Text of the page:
As we are all well aware, the economic recession caused loss of jobs, a decrease in industrial production and manufacturing, and a downfall in consumer spending. Large businesses saw profits decline while many small businesses struggled to keep going or ended up filing for bankruptcy or closing down altogether. In companies that down-sized and layed off staff, employees who were left had to work harder to keep up with productivity levels.
In the wake of the recession, some companies considered hiring staff to work off-site as a viable option for saving money and still maintaining productivity levels. That’s how the concept of telecommuting, or working virtually, became a popular economic alternative to hiring full-time staff and companies could hire staff on a contract basis.
The economic benefits of telecommuting are worth considering for any business owner, or a company that has 10 employees or 10,000. Here are some examples of bottom-line savings and personal perks:
Cut Down on Real Estate Costs
In 1992, Ernst & Young found that one way to cut down on real estate costs was to have employees frequently in the field with clients and reserve in-house private workstations only when they need it. The firm cut their office space requirements by 7% in the first year and save approximately $40 million dollars a year by reducing office space.
When AT&T started a telework pilot program in Arizona in 1990, teleworkers saved 3,705 hours of drive time and $10,372 in travel expenses. AT&T estimated they saved an average of $3,000 per teleworker annually in real estate and associated costs. By 1992, AT&T had adopted a corporate telework policy. Since then the number of U.S. based AT&T managers who telework has grown to more than 50 percent.
IBM indicated their company saved $70 million dollars in 1994 by eliminating 22 million square feet of office space in the Northeast U.S. and using the hoteling method in a converted warehouse in Cranford, New Jersey.
Call in Content, Not Sick
On average, an employee misses 5 to 6 unscheduled work days a year, costing employers about $80 billion a year in lost productivity. Reducing the absentee rate by just one day could add dollars a company’s profit margin.
Low morale and stress-related illness have long been known as factors contributing to absenteeism. Does teleworking reduce stress? Yes. A study by Radcliffe College proved that workers in a telecommuting situation experienced a significant reduction in sleep-related disorders. The majority also telecommuting has positive effects on their ability to balance life and work.
Workers who commute to work and are stuck in traffic gridlock are already stressed before they start their workday. This can affect their productivity and lower morale if commute traffic problems occur every day.
Convinced yet? Listen to this: by providing a family-support program, Johnson & Johnson found that employees cut their sick days in half compared to other workers. And a study done for the Small Business Administration even found that telecommuters do not smoke, drink or use drugs as much as people who do not work at home!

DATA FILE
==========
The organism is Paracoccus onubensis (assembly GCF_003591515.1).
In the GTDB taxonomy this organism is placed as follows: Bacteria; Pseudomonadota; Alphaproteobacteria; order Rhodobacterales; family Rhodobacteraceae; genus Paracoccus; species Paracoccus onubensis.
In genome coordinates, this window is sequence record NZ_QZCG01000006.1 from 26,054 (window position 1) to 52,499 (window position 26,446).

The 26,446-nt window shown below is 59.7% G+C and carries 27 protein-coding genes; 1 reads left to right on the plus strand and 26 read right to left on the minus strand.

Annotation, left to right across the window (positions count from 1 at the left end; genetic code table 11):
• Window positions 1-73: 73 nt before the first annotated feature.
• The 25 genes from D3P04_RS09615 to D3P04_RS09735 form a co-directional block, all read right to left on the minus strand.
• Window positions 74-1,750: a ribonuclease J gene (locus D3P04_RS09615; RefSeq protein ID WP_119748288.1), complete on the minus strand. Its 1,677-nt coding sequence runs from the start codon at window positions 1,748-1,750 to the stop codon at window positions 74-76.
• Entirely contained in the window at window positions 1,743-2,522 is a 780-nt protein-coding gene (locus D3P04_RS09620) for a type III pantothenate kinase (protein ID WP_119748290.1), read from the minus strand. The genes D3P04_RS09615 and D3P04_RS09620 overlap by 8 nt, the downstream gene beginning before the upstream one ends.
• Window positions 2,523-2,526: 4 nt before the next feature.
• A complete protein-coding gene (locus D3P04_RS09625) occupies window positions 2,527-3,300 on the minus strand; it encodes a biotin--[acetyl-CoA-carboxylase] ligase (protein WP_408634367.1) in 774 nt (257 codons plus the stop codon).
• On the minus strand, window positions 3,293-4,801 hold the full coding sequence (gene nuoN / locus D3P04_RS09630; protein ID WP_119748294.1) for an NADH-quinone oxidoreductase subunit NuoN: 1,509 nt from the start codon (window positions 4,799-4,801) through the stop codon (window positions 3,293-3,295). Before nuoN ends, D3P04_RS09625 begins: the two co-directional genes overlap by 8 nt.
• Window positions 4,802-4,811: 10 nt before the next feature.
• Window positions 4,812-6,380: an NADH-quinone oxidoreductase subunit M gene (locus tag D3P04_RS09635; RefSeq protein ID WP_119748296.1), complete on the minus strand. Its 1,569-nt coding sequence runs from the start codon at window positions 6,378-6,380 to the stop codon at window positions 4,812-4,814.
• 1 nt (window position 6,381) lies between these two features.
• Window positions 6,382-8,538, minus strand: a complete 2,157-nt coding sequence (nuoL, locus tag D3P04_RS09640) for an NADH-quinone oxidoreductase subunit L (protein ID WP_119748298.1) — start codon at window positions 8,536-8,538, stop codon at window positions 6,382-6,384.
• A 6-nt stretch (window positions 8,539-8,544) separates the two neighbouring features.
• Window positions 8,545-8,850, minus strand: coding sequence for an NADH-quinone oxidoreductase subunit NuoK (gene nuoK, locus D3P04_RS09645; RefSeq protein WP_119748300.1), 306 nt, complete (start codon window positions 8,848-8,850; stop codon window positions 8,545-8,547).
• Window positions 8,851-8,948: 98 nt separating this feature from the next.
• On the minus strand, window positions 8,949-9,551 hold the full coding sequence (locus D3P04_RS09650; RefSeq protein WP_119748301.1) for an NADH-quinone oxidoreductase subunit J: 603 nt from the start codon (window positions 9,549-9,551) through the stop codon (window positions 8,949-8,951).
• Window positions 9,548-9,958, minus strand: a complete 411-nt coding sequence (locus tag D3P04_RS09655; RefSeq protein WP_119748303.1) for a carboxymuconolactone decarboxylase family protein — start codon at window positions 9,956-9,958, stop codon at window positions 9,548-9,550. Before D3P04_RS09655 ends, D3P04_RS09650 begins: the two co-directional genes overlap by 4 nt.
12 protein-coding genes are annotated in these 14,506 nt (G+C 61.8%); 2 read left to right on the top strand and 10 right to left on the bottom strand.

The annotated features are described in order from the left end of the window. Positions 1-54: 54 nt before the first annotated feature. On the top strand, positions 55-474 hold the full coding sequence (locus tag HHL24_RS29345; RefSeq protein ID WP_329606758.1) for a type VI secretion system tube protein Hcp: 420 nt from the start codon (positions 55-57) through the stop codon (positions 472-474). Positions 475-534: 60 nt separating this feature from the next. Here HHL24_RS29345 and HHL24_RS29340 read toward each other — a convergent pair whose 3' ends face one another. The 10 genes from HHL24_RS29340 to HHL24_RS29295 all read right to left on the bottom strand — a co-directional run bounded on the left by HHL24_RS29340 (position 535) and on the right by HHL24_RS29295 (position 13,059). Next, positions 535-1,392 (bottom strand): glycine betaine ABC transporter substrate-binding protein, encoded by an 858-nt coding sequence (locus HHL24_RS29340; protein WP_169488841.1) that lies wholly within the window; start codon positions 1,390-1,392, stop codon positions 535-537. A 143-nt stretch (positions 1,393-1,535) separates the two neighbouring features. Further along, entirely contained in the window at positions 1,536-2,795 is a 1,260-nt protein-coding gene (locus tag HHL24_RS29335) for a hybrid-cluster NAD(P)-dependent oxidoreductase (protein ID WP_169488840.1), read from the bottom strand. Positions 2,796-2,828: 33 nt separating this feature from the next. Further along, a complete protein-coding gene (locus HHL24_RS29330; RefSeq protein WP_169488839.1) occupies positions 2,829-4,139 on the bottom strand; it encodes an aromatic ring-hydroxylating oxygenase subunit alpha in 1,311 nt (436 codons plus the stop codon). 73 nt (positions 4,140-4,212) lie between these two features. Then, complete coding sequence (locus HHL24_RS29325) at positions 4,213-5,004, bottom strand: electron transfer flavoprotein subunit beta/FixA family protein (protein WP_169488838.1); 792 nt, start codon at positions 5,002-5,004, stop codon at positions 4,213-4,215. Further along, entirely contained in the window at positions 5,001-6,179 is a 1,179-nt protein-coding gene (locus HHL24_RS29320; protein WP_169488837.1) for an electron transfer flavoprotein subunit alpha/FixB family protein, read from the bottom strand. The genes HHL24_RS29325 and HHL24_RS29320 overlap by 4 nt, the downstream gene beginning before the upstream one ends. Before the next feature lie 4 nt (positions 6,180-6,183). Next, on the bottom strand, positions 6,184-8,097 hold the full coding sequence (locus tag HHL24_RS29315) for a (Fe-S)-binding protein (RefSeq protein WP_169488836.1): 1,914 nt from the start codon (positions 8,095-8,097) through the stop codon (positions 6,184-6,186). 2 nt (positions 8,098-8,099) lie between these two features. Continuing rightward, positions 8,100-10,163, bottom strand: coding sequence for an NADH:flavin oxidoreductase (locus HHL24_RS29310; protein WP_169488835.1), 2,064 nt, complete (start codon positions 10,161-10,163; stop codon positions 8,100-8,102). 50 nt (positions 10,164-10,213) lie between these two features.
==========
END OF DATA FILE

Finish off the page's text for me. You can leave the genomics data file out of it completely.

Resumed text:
Telecommuters get more work done because they have more time. They aren’t late for work because they are stuck in traffic gridlock when they don’t drive to the office. They experience fewer interruptions because they don’t socialize by the coffee machine or spend unproductive time for office gossip or employee talk about what movie they saw last weekend. They take a shorter lunch breaks, mid-morning and mid-afternoon coffee breaks.
AT&T reported that their teleworkers were 70 percent more productive due to a lack of interruptions and fewer meetings. The National Work-at-Home study conducted in the United States by a marketing research firm, Link Resources, found that employees increase productivity by approximately 20 percent on average by telecommuting/working virtually.
Why Don’t We All Do It?
Despite overwhelming positive evidence of the benefits of telecommuting, there are several reasons why telecommuting is not yet a mainstream government and corporate practice.
Most companies still insist on measuring results by the number of hours worked and activity levels when employees are physically present every day to work in the office. By having employees telecommute, companies will base results on performance management and goals accomplished by the increase in productivity. An element of trust and guidelines are required to highlight company goals to keep employees on track.
The type of job is a major factor in determining who can and can’t work from home. Some jobs such as receptionist or customer service just require more contact with a supervisor, other employees or the public while other jobs may require specialized equipment that would be too expensive to move.
Here are some types of jobs best suited to a flexible work arrangement:
Thinking and writing jobs such as reporting, data analysis and grants or case reviews
Information processing such as accounting and bookkeeping
Telephone-intensive positions such as setting up conferences and obtaining information
Computer-related tasks such as programming, data entry, transription, and word processing.
These type of jobs would be for writers, editors, scientists, investigators, psychologists, environmental engineer, budget analysis, tax examiner, graphic designers, project managers, and computer specialists. The longer the employee has worked in these types of jobs, the more the telecommuting situation works even better.
In conclusion, the benefits to companies of hiring a virtual contractor (or virtual assistant) is that productivity will increase, goals will be achieved while saving money on lost time due to office gossip interruptions, long lunch breaks and coffee breaks, sickness and on office space and other office expenses.